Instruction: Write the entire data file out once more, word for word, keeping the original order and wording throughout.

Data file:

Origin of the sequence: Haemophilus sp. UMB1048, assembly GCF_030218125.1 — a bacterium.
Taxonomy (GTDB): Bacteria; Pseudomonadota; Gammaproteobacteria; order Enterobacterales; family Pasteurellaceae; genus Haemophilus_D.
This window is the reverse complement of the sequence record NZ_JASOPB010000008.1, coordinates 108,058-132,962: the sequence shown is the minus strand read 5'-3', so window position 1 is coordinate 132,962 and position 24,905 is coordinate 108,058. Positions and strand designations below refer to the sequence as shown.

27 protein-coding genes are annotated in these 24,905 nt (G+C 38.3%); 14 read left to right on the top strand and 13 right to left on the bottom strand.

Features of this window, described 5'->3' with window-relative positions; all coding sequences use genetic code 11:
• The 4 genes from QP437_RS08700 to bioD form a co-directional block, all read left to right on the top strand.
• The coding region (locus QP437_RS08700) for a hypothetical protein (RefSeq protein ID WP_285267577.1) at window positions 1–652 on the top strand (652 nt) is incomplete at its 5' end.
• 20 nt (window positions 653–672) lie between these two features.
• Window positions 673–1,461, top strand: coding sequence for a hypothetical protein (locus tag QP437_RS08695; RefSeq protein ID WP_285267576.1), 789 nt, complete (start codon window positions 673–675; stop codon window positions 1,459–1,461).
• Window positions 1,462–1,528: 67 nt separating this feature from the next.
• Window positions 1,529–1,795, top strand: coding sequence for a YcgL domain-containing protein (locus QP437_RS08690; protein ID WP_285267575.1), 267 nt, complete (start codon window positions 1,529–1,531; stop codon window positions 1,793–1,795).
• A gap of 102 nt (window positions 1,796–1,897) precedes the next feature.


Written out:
Origin of the sequence: Haemophilus sp. UMB1048, assembly GCF_030218125.1 — a bacterium.
Taxonomy (GTDB): Bacteria; Pseudomonadota; Gammaproteobacteria; order Enterobacterales; family Pasteurellaceae; genus Haemophilus_D.
This window is the reverse complement of the sequence record NZ_JASOPB010000008.1, coordinates 108,058-132,962: the sequence shown is the minus strand read 5'-3', so window position 1 is coordinate 132,962 and position 24,905 is coordinate 108,058. Positions and strand designations below refer to the sequence as shown.

27 protein-coding genes are annotated in these 24,905 nt (G+C 38.3%); 14 read left to right on the top strand and 13 right to left on the bottom strand.

Features of this window, described 5'->3' with window-relative positions; all coding sequences use genetic code 11:
• The 4 genes from QP437_RS08700 to bioD form a co-directional block, all read left to right on the top strand.
• The coding region (locus QP437_RS08700) for a hypothetical protein (RefSeq protein ID WP_285267577.1) at window positions 1–652 on the top strand (652 nt) is incomplete at its 5' end.
• 20 nt (window positions 653–672) lie between these two features.
• Window positions 673–1,461, top strand: coding sequence for a hypothetical protein (locus tag QP437_RS08695; RefSeq protein ID WP_285267576.1), 789 nt, complete (start codon window positions 673–675; stop codon window positions 1,459–1,461).
• Window positions 1,462–1,528: 67 nt separating this feature from the next.
• Window positions 1,529–1,795, top strand: coding sequence for a YcgL domain-containing protein (locus QP437_RS08690; protein ID WP_285267575.1), 267 nt, complete (start codon window positions 1,529–1,531; stop codon window positions 1,793–1,795).
• A gap of 102 nt (window positions 1,796–1,897) precedes the next feature.